Rows between camera crews and climbers are not new; they have beset expeditions since John Noel underwrote the 1924 expedition with speculative funds based on what he thought the eventual footage might make. But the BBC was shameless in trying to stop the climbing team from telling their own stories (thereby losing their first choice of high-altitude cameraman and prejudicing a much better book and film), and the Americans were shameless in cashing in once they had found a film crew prepared to back them (without a film it is notoriously difficult to raise sponsorship). Now that they can no longer seek to be the first to get to the top, climbers have devised ever more distasteful ways to distinguish themselves and raise funds: the first to get there without oxygen, the first to climb solo, the first by the West Ridge, East Face, NE ridge, the oldest woman, the first black, the first vegetarian. Everest has become the site of a kind of existential consumerism. The American group have continued in this unedifying tradition. As Stephen Venables has put it in High magazine,
Not content with broadcasting to the world the details of Mallory’s corpse, the American expedition’s agents saw their chance to make the most of the instant communications of our obsessively visual age and went a step further, flogging the photos to the Mail on Sunday and then all round the world ... there was no consultation with Mallory’s surviving 84-year-old daughter, Clare Millikan, nor his son John nor any of the grandchildren about the sale of the photos.
Someone will have made a fortune from the Mallory photos, little of which for sure will have gone to the families. Ghosts of Everest has to date sold more than 26,000 copies through Amazon.com alone. Of its authors, Jochen Hemmleb is an Everest junkie who collects Mallory marginalia with the obsession of a train-spotter, Larry Johnson is a publishing consultant specialising in the marketing of outdoor books, and Eric Simonson is a professional mountain guide who has led more than seventy high altitude expeditions, seven to Everest. Their book was ghosted by William Northdurft, who has also written books for Bill Clinton and Al Gore. Given what they had to gain professionally, what more of a spin did they need?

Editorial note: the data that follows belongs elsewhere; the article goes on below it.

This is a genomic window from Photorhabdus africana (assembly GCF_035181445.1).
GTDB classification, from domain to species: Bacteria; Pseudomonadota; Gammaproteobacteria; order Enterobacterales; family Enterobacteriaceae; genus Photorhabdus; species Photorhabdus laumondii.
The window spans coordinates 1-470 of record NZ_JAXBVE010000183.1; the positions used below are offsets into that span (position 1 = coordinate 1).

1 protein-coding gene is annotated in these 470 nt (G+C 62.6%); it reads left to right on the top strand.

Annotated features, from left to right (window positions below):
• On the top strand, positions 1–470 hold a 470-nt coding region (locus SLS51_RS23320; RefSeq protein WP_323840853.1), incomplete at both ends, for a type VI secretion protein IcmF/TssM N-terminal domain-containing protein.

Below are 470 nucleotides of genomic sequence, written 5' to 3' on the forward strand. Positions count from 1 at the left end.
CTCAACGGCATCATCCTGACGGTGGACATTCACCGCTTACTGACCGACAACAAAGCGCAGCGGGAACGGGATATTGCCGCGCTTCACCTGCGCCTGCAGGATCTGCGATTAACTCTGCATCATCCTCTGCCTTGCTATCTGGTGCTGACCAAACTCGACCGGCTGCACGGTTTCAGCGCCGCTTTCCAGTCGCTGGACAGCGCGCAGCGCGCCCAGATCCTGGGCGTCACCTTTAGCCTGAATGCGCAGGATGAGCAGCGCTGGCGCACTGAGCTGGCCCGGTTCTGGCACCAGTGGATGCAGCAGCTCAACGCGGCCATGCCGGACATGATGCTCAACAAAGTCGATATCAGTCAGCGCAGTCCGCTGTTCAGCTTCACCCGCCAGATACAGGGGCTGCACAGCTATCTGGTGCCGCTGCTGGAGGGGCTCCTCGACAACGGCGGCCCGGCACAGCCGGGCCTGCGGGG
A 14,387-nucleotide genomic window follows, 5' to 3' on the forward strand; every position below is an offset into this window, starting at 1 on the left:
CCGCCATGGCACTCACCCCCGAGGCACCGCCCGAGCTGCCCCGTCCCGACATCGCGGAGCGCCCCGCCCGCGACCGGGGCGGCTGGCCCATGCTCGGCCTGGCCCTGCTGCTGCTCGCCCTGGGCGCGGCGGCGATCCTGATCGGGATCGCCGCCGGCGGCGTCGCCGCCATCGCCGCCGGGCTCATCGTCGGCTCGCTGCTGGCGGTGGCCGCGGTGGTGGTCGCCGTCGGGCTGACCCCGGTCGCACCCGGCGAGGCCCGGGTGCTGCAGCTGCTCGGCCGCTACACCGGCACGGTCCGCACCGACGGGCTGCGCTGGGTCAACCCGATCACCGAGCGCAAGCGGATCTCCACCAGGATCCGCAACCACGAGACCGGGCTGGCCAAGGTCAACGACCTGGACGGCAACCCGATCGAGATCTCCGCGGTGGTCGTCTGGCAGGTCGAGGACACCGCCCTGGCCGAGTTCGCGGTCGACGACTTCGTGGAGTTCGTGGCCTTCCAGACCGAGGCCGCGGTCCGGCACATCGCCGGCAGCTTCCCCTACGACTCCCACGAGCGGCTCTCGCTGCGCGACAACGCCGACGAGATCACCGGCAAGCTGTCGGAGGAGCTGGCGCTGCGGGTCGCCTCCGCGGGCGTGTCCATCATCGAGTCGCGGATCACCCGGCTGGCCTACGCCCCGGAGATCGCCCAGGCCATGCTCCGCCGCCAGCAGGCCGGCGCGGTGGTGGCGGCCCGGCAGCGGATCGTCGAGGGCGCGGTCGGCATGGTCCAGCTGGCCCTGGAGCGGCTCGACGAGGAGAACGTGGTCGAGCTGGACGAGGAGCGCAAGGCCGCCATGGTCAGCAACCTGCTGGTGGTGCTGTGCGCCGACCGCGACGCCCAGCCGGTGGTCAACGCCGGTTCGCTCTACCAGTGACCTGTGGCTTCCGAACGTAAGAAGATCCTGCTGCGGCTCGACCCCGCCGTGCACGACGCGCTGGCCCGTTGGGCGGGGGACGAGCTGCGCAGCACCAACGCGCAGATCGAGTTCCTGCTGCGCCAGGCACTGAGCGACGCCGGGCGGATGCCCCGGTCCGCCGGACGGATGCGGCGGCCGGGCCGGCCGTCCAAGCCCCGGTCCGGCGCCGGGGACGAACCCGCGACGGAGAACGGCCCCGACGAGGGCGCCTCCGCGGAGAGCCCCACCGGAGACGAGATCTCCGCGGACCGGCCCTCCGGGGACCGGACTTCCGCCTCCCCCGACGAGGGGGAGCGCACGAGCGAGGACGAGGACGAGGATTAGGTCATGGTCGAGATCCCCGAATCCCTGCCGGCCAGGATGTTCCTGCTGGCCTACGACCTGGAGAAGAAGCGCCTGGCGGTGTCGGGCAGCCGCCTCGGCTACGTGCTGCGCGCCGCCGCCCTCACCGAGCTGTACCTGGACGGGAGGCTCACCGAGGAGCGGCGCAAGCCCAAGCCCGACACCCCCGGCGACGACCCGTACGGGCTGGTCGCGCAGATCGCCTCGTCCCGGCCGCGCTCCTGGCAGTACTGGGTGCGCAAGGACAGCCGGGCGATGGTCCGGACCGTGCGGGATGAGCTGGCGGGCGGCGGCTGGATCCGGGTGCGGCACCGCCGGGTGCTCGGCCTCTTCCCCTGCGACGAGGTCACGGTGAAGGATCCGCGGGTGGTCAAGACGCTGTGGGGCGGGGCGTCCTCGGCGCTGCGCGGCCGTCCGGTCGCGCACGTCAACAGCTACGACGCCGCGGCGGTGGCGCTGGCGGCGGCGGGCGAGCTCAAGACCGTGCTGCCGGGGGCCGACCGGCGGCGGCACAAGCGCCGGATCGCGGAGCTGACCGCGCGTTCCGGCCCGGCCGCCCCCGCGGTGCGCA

Both Ghosts of Everest and Lost on Everest are arrogantly insensitive to the country. They might, for instance, have mentioned the negotiations between Lhasa and British India over the prewar expeditions, which were cited by the Tibetans as evidence to the United Nations in support of their claim to independence from China, a fact shabbily ignored by both the British and Indian Governments in 1959. The one mention of the present condition of Tibet is in a diary entry, quoted in Ghosts from the climber Andy Politz, who from the road by the border, noted the public works he could see: hydroelectric installations, housing, roadworks. ‘The Chinese,’ he wrote, ‘are trying to kill the Tibetan culture with kindness by building infrastructure.’ Try telling that to the families of the two million Tibetans who have perished at the hands of the Chinese since 1959, to the monks and nuns of 6500 monasteries which have been dynamited since the Cultural Revolution, to the forced exiles around the nuclear testing sites of Lop Nor, to the hundreds of thousands of exiles around the world and the prisoners of conscience still in Tibet.
The story of Mallory and Irvine will go on being told but in truth it contains no mystery. As Somervell pointed out at the time, ‘there were only two possibilities – accident or benightment.’ Ghosts of Everest and Lost on Everest may both snatch at doubtful clues as to whether they made the summit, but either way, as Edmund Hillary has pointed out, they did not get back. Did the nation mourn at the time? A memorial service was held at St Paul’s Cathedral in October 1924, attended by the King, the Prince of Wales (both of whom had made modest contributions to expedition funds), members of the Alpine Club and RGS, but the interest soon waned. In recent weeks, I have asked a number of octogenarians who then moved in such circles and I was surprised to learn from them how little the climbers’ deaths registered at the time.